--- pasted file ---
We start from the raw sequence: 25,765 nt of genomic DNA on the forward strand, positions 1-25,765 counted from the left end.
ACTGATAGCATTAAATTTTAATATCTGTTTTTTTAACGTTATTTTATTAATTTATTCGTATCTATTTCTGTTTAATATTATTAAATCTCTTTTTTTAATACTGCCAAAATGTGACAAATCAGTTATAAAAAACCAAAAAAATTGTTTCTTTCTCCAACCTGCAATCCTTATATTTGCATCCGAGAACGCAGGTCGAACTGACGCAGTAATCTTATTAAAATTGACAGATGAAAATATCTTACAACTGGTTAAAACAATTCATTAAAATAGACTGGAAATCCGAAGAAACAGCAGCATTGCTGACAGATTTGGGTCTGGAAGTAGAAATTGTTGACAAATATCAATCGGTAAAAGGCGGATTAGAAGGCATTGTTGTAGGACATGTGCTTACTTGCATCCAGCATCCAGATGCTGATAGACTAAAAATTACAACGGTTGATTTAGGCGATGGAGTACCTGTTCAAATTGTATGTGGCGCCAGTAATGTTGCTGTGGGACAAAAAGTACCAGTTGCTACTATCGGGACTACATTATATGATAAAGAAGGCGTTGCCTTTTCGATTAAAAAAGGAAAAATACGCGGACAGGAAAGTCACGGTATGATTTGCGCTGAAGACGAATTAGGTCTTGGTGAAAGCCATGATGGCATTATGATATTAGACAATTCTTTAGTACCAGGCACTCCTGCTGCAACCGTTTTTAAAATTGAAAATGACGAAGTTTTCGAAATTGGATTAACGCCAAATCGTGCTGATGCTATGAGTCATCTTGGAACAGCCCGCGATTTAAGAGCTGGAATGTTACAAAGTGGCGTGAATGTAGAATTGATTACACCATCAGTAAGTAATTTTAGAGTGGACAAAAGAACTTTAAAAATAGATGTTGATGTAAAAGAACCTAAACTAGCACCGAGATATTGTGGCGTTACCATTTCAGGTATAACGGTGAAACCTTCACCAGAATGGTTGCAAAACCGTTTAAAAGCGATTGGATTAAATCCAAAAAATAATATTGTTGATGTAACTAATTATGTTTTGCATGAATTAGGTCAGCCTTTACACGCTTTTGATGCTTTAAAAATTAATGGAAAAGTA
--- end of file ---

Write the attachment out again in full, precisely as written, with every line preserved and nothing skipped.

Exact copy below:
We start from the raw sequence: 25,765 nt of genomic DNA on the forward strand, positions 1-25,765 counted from the left end.
ACTGATAGCATTAAATTTTAATATCTGTTTTTTTAACGTTATTTTATTAATTTATTCGTATCTATTTCTGTTTAATATTATTAAATCTCTTTTTTTAATACTGCCAAAATGTGACAAATCAGTTATAAAAAACCAAAAAAATTGTTTCTTTCTCCAACCTGCAATCCTTATATTTGCATCCGAGAACGCAGGTCGAACTGACGCAGTAATCTTATTAAAATTGACAGATGAAAATATCTTACAACTGGTTAAAACAATTCATTAAAATAGACTGGAAATCCGAAGAAACAGCAGCATTGCTGACAGATTTGGGTCTGGAAGTAGAAATTGTTGACAAATATCAATCGGTAAAAGGCGGATTAGAAGGCATTGTTGTAGGACATGTGCTTACTTGCATCCAGCATCCAGATGCTGATAGACTAAAAATTACAACGGTTGATTTAGGCGATGGAGTACCTGTTCAAATTGTATGTGGCGCCAGTAATGTTGCTGTGGGACAAAAAGTACCAGTTGCTACTATCGGGACTACATTATATGATAAAGAAGGCGTTGCCTTTTCGATTAAAAAAGGAAAAATACGCGGACAGGAAAGTCACGGTATGATTTGCGCTGAAGACGAATTAGGTCTTGGTGAAAGCCATGATGGCATTATGATATTAGACAATTCTTTAGTACCAGGCACTCCTGCTGCAACCGTTTTTAAAATTGAAAATGACGAAGTTTTCGAAATTGGATTAACGCCAAATCGTGCTGATGCTATGAGTCATCTTGGAACAGCCCGCGATTTAAGAGCTGGAATGTTACAAAGTGGCGTGAATGTAGAATTGATTACACCATCAGTAAGTAATTTTAGAGTGGACAAAAGAACTTTAAAAATAGATGTTGATGTAAAAGAACCTAAACTAGCACCGAGATATTGTGGCGTTACCATTTCAGGTATAACGGTGAAACCTTCACCAGAATGGTTGCAAAACCGTTTAAAAGCGATTGGATTAAATCCAAAAAATAATATTGTTGATGTAACTAATTATGTTTTGCATGAATTAGGTCAGCCTTTACACGCTTTTGATGCTTTAAAAATTAATGGAAAAGTA